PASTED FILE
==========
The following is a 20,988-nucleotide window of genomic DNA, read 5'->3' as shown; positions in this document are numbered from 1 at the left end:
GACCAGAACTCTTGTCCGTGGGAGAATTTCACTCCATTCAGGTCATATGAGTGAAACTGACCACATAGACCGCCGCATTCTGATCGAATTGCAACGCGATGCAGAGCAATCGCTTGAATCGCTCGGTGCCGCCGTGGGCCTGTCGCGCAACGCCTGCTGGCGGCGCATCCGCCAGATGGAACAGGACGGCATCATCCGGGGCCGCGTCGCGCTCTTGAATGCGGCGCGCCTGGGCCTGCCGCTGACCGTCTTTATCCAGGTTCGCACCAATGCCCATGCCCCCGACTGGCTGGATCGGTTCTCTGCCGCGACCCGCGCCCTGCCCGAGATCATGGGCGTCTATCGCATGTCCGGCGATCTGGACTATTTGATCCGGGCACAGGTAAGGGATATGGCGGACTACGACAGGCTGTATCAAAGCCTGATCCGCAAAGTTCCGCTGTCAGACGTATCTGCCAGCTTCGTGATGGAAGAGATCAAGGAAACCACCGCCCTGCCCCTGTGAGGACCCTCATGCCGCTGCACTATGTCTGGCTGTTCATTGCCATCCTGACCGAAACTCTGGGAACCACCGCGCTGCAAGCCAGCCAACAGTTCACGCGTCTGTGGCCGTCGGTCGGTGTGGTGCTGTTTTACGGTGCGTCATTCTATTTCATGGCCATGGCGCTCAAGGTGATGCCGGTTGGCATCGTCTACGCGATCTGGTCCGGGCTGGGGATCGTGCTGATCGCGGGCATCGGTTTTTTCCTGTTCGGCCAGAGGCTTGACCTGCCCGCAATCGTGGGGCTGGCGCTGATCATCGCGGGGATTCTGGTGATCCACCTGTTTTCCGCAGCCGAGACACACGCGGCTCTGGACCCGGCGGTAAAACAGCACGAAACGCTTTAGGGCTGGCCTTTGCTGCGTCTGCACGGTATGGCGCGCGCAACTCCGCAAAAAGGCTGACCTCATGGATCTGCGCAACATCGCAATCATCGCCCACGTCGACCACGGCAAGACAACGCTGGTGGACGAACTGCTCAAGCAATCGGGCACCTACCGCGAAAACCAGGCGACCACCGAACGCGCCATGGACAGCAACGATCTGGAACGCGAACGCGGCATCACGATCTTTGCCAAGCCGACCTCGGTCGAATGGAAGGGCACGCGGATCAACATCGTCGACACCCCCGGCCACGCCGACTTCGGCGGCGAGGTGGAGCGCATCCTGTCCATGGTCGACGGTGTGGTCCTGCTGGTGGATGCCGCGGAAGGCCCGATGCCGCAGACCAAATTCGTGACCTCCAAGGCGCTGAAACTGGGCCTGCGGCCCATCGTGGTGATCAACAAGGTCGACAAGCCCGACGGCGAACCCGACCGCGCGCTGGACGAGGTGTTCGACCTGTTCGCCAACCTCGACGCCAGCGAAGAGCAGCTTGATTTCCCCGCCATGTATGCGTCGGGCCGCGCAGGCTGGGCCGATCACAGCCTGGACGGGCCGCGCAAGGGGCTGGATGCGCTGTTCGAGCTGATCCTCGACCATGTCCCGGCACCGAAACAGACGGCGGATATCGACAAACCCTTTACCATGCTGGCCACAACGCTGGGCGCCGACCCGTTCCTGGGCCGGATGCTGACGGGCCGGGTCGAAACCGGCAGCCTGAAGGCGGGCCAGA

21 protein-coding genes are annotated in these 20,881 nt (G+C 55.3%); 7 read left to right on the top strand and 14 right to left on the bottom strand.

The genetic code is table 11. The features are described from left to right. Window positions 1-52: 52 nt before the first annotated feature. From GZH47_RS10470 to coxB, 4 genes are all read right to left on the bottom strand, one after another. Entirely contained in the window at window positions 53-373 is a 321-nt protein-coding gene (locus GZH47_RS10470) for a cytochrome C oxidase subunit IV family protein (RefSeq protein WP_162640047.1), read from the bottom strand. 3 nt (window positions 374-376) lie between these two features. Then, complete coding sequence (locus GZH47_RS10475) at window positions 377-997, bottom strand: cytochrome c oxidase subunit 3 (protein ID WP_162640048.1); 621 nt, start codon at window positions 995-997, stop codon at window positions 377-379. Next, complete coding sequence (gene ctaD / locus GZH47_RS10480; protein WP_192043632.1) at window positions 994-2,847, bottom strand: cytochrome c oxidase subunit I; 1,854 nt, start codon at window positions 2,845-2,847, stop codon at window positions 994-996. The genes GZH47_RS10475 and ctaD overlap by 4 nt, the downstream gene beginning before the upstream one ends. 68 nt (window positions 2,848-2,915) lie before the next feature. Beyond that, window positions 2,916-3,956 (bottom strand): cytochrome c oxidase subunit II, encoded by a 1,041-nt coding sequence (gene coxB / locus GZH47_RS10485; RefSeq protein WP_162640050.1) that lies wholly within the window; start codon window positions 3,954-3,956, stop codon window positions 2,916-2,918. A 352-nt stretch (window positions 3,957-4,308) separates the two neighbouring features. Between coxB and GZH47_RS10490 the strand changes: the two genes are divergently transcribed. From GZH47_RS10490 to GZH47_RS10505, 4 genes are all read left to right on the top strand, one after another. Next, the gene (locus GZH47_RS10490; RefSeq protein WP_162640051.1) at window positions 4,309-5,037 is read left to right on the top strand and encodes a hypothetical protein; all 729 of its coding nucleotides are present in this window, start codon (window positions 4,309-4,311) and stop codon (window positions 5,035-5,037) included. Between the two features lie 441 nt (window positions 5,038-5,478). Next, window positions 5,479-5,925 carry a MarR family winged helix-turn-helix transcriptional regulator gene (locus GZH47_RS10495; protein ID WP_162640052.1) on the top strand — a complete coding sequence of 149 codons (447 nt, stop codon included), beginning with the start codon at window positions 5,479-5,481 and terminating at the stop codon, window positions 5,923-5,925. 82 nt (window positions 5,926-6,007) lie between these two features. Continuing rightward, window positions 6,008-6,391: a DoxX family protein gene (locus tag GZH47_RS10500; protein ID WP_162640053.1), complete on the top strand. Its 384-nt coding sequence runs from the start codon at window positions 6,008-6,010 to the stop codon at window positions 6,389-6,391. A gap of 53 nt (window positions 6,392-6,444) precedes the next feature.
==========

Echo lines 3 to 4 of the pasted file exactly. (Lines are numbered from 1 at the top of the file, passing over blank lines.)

21 protein-coding genes are annotated in these 20,881 nt (G+C 55.3%); 7 read left to right on the top strand and 14 right to left on the bottom strand.

The genetic code is table 11. The features are described from left to right. Window positions 1-52: 52 nt before the first annotated feature. From GZH47_RS10470 to coxB, 4 genes are all read right to left on the bottom strand, one after another. Entirely contained in the window at window positions 53-373 is a 321-nt protein-coding gene (locus GZH47_RS10470) for a cytochrome C oxidase subunit IV family protein (RefSeq protein WP_162640047.1), read from the bottom strand. 3 nt (window positions 374-376) lie between these two features. Then, complete coding sequence (locus GZH47_RS10475) at window positions 377-997, bottom strand: cytochrome c oxidase subunit 3 (protein ID WP_162640048.1); 621 nt, start codon at window positions 995-997, stop codon at window positions 377-379. Next, complete coding sequence (gene ctaD / locus GZH47_RS10480; protein WP_192043632.1) at window positions 994-2,847, bottom strand: cytochrome c oxidase subunit I; 1,854 nt, start codon at window positions 2,845-2,847, stop codon at window positions 994-996. The genes GZH47_RS10475 and ctaD overlap by 4 nt, the downstream gene beginning before the upstream one ends. 68 nt (window positions 2,848-2,915) lie before the next feature. Beyond that, window positions 2,916-3,956 (bottom strand): cytochrome c oxidase subunit II, encoded by a 1,041-nt coding sequence (gene coxB / locus GZH47_RS10485; RefSeq protein WP_162640050.1) that lies wholly within the window; start codon window positions 3,954-3,956, stop codon window positions 2,916-2,918. A 352-nt stretch (window positions 3,957-4,308) separates the two neighbouring features. Between coxB and GZH47_RS10490 the strand changes: the two genes are divergently transcribed. From GZH47_RS10490 to GZH47_RS10505, 4 genes are all read left to right on the top strand, one after another. Next, the gene (locus GZH47_RS10490; RefSeq protein WP_162640051.1) at window positions 4,309-5,037 is read left to right on the top strand and encodes a hypothetical protein; all 729 of its coding nucleotides are present in this window, start codon (window positions 4,309-4,311) and stop codon (window positions 5,035-5,037) included. Between the two features lie 441 nt (window positions 5,038-5,478). Next, window positions 5,479-5,925 carry a MarR family winged helix-turn-helix transcriptional regulator gene (locus GZH47_RS10495; protein ID WP_162640052.1) on the top strand — a complete coding sequence of 149 codons (447 nt, stop codon included), beginning with the start codon at window positions 5,479-5,481 and terminating at the stop codon, window positions 5,923-5,925. 82 nt (window positions 5,926-6,007) lie between these two features. Continuing rightward, window positions 6,008-6,391: a DoxX family protein gene (locus tag GZH47_RS10500; protein ID WP_162640053.1), complete on the top strand. Its 384-nt coding sequence runs from the start codon at window positions 6,008-6,010 to the stop codon at window positions 6,389-6,391. A gap of 53 nt (window positions 6,392-6,444) precedes the next feature.